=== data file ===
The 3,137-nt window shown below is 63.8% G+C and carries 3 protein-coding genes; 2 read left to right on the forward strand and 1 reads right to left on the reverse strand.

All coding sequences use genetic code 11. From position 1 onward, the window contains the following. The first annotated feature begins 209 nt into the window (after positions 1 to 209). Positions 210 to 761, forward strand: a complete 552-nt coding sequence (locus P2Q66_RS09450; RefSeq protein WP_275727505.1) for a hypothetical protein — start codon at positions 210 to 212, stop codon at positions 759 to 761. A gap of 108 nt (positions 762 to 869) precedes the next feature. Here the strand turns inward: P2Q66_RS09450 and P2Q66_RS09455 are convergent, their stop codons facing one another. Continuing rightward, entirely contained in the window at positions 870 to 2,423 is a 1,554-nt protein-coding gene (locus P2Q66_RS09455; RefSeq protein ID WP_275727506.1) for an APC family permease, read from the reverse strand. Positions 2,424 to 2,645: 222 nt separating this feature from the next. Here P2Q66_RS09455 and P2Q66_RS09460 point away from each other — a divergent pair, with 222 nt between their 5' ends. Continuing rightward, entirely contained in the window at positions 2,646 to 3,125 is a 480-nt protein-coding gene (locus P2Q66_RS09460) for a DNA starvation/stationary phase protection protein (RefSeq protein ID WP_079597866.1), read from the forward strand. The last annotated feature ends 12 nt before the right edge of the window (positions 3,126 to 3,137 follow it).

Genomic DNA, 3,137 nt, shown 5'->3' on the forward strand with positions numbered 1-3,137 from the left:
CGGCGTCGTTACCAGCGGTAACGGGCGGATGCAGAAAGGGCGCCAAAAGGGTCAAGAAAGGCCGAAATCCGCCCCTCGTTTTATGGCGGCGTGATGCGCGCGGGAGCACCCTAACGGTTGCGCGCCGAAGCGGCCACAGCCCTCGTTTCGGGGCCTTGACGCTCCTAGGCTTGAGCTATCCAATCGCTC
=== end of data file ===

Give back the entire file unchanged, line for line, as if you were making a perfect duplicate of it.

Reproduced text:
The 3,137-nt window shown below is 63.8% G+C and carries 3 protein-coding genes; 2 read left to right on the forward strand and 1 reads right to left on the reverse strand.

All coding sequences use genetic code 11. From position 1 onward, the window contains the following. The first annotated feature begins 209 nt into the window (after positions 1 to 209). Positions 210 to 761, forward strand: a complete 552-nt coding sequence (locus P2Q66_RS09450; RefSeq protein WP_275727505.1) for a hypothetical protein — start codon at positions 210 to 212, stop codon at positions 759 to 761. A gap of 108 nt (positions 762 to 869) precedes the next feature. Here the strand turns inward: P2Q66_RS09450 and P2Q66_RS09455 are convergent, their stop codons facing one another. Continuing rightward, entirely contained in the window at positions 870 to 2,423 is a 1,554-nt protein-coding gene (locus P2Q66_RS09455; RefSeq protein ID WP_275727506.1) for an APC family permease, read from the reverse strand. Positions 2,424 to 2,645: 222 nt separating this feature from the next. Here P2Q66_RS09455 and P2Q66_RS09460 point away from each other — a divergent pair, with 222 nt between their 5' ends. Continuing rightward, entirely contained in the window at positions 2,646 to 3,125 is a 480-nt protein-coding gene (locus P2Q66_RS09460) for a DNA starvation/stationary phase protection protein (RefSeq protein ID WP_079597866.1), read from the forward strand. The last annotated feature ends 12 nt before the right edge of the window (positions 3,126 to 3,137 follow it).

Genomic DNA, 3,137 nt, shown 5'->3' on the forward strand with positions numbered 1-3,137 from the left:
CGGCGTCGTTACCAGCGGTAACGGGCGGATGCAGAAAGGGCGCCAAAAGGGTCAAGAAAGGCCGAAATCCGCCCCTCGTTTTATGGCGGCGTGATGCGCGCGGGAGCACCCTAACGGTTGCGCGCCGAAGCGGCCACAGCCCTCGTTTCGGGGCCTTGACGCTCCTAGGCTTGAGCTATCCAATCGCTC